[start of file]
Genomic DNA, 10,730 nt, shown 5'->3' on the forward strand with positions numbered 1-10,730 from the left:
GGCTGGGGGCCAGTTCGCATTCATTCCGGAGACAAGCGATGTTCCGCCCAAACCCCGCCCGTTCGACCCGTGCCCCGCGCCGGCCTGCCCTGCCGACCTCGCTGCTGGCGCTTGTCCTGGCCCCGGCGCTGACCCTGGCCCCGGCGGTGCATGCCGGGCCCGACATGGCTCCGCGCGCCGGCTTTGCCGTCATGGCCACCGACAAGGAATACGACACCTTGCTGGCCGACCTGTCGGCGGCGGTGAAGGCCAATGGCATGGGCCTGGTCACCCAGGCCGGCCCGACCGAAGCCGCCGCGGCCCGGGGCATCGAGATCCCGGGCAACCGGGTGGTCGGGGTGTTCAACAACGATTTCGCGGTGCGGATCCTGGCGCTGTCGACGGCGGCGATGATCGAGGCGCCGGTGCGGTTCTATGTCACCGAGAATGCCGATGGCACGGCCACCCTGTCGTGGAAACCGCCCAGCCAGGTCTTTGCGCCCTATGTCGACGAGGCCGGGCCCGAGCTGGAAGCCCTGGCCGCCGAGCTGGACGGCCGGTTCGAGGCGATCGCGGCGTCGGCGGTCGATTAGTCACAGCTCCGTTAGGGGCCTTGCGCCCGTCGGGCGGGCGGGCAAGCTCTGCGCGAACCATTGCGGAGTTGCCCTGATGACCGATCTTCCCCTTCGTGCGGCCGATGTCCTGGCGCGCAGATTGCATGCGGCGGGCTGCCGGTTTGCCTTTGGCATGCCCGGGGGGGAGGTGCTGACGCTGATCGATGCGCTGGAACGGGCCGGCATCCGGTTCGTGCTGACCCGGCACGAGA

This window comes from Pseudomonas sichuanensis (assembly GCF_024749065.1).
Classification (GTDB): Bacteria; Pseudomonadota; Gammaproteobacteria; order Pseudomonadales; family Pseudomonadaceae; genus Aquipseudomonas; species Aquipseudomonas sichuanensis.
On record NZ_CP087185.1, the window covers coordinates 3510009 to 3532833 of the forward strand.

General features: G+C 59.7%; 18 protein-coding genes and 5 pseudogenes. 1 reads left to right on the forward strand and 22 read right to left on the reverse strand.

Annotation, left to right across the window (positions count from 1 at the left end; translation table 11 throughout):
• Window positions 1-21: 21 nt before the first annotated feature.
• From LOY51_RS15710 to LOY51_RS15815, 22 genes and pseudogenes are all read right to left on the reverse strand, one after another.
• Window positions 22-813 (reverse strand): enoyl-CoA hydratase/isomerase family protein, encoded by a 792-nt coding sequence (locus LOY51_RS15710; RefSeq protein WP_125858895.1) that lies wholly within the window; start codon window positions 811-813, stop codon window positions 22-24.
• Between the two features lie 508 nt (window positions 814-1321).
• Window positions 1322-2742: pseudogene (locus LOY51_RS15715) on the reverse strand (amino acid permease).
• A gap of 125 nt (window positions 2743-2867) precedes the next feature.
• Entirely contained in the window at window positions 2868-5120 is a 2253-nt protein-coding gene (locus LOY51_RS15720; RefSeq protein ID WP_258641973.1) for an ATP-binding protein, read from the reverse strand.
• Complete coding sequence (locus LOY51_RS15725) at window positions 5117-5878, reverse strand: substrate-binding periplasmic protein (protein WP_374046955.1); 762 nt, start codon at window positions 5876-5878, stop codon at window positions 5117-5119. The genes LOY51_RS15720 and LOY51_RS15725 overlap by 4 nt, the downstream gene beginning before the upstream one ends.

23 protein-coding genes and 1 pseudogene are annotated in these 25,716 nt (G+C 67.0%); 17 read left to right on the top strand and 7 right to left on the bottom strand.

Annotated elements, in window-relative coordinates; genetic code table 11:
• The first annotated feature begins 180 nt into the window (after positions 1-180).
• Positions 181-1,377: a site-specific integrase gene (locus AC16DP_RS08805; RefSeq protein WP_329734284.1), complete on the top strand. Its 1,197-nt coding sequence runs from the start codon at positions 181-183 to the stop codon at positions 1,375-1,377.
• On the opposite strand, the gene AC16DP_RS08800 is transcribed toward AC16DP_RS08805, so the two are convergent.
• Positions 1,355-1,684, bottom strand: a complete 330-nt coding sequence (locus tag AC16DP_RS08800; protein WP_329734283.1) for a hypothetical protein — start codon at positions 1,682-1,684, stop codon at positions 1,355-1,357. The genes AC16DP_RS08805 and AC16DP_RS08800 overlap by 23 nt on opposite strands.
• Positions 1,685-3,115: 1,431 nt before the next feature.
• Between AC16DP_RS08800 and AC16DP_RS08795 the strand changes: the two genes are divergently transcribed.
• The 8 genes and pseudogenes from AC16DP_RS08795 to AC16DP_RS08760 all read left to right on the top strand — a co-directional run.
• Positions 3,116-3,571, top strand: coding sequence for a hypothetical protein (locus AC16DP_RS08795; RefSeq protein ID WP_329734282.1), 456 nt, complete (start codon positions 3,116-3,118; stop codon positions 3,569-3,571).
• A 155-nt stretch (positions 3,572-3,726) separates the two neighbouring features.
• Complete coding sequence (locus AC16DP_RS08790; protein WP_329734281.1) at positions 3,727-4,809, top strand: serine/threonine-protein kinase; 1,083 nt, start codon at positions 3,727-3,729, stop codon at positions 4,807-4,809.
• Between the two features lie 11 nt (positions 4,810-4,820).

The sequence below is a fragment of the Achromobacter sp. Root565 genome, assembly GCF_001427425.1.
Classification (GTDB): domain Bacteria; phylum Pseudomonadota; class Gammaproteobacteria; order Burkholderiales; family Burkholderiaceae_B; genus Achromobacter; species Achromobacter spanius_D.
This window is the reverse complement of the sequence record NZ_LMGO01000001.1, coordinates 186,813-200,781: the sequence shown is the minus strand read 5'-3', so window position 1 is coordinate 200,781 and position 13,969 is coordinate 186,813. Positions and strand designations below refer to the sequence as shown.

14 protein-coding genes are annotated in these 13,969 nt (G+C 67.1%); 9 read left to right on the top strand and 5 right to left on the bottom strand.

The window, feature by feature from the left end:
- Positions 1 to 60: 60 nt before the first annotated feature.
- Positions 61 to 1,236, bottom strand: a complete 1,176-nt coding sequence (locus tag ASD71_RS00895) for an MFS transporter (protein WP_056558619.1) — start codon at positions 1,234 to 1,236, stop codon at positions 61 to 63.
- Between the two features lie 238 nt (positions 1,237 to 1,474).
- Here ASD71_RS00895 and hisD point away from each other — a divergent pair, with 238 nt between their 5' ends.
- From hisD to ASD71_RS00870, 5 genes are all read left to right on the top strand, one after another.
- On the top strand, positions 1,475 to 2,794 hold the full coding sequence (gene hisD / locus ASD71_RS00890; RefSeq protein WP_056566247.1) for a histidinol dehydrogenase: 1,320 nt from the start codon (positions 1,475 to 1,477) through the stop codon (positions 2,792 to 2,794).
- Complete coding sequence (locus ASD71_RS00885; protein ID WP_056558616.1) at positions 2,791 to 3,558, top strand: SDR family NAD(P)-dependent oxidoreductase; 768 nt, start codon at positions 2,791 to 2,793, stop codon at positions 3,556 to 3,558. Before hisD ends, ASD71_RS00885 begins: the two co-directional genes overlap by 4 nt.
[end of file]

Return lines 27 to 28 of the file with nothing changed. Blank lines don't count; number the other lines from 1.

• Complete coding sequence (locus AC16DP_RS08790; protein WP_329734281.1) at positions 3,727-4,809, top strand: serine/threonine-protein kinase; 1,083 nt, start codon at positions 3,727-3,729, stop codon at positions 4,807-4,809.
• Between the two features lie 11 nt (positions 4,810-4,820).